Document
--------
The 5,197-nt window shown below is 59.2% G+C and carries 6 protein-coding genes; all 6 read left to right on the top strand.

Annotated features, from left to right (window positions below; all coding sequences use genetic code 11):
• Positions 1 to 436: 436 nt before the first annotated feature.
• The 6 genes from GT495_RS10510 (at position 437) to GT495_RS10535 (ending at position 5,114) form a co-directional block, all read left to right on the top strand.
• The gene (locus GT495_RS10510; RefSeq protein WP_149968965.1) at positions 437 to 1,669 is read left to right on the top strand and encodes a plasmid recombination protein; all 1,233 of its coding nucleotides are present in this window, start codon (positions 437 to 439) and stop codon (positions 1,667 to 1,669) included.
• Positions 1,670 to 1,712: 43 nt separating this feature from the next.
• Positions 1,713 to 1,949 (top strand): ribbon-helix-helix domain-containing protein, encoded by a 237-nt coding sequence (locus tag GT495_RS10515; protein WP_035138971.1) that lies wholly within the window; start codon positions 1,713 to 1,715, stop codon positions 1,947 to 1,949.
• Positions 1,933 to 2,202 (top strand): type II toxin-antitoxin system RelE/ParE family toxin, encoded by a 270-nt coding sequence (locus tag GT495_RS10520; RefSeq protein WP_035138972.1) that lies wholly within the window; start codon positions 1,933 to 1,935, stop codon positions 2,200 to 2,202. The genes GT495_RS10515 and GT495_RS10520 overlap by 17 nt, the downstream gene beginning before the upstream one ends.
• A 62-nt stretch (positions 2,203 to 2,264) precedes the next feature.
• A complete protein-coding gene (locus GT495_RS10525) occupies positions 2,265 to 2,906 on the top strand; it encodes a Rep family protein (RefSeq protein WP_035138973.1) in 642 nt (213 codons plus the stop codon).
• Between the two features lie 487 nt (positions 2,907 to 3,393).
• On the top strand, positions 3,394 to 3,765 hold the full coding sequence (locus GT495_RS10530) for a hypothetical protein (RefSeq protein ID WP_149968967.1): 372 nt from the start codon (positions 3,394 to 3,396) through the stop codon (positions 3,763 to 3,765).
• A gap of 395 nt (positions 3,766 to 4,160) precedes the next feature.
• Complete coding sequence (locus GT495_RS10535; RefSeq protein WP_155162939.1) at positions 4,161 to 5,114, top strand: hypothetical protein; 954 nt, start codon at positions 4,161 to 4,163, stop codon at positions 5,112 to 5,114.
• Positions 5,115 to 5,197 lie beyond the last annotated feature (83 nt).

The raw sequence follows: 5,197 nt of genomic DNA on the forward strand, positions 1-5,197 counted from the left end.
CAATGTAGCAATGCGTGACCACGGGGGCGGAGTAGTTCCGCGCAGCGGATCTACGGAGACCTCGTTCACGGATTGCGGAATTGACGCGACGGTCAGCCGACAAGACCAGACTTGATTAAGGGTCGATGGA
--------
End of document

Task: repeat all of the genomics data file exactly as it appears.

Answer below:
The 5,197-nt window shown below is 59.2% G+C and carries 6 protein-coding genes; all 6 read left to right on the top strand.

Annotated features, from left to right (window positions below; all coding sequences use genetic code 11):
• Positions 1 to 436: 436 nt before the first annotated feature.
• The 6 genes from GT495_RS10510 (at position 437) to GT495_RS10535 (ending at position 5,114) form a co-directional block, all read left to right on the top strand.
• The gene (locus GT495_RS10510; RefSeq protein WP_149968965.1) at positions 437 to 1,669 is read left to right on the top strand and encodes a plasmid recombination protein; all 1,233 of its coding nucleotides are present in this window, start codon (positions 437 to 439) and stop codon (positions 1,667 to 1,669) included.
• Positions 1,670 to 1,712: 43 nt separating this feature from the next.
• Positions 1,713 to 1,949 (top strand): ribbon-helix-helix domain-containing protein, encoded by a 237-nt coding sequence (locus tag GT495_RS10515; protein WP_035138971.1) that lies wholly within the window; start codon positions 1,713 to 1,715, stop codon positions 1,947 to 1,949.
• Positions 1,933 to 2,202 (top strand): type II toxin-antitoxin system RelE/ParE family toxin, encoded by a 270-nt coding sequence (locus tag GT495_RS10520; RefSeq protein WP_035138972.1) that lies wholly within the window; start codon positions 1,933 to 1,935, stop codon positions 2,200 to 2,202. The genes GT495_RS10515 and GT495_RS10520 overlap by 17 nt, the downstream gene beginning before the upstream one ends.
• A 62-nt stretch (positions 2,203 to 2,264) precedes the next feature.
• A complete protein-coding gene (locus GT495_RS10525) occupies positions 2,265 to 2,906 on the top strand; it encodes a Rep family protein (RefSeq protein WP_035138973.1) in 642 nt (213 codons plus the stop codon).
• Between the two features lie 487 nt (positions 2,907 to 3,393).
• On the top strand, positions 3,394 to 3,765 hold the full coding sequence (locus GT495_RS10530) for a hypothetical protein (RefSeq protein ID WP_149968967.1): 372 nt from the start codon (positions 3,394 to 3,396) through the stop codon (positions 3,763 to 3,765).
• A gap of 395 nt (positions 3,766 to 4,160) precedes the next feature.
• Complete coding sequence (locus GT495_RS10535; RefSeq protein WP_155162939.1) at positions 4,161 to 5,114, top strand: hypothetical protein; 954 nt, start codon at positions 4,161 to 4,163, stop codon at positions 5,112 to 5,114.
• Positions 5,115 to 5,197 lie beyond the last annotated feature (83 nt).

The raw sequence follows: 5,197 nt of genomic DNA on the forward strand, positions 1-5,197 counted from the left end.
CAATGTAGCAATGCGTGACCACGGGGGCGGAGTAGTTCCGCGCAGCGGATCTACGGAGACCTCGTTCACGGATTGCGGAATTGACGCGACGGTCAGCCGACAAGACCAGACTTGATTAAGGGTCGATGGA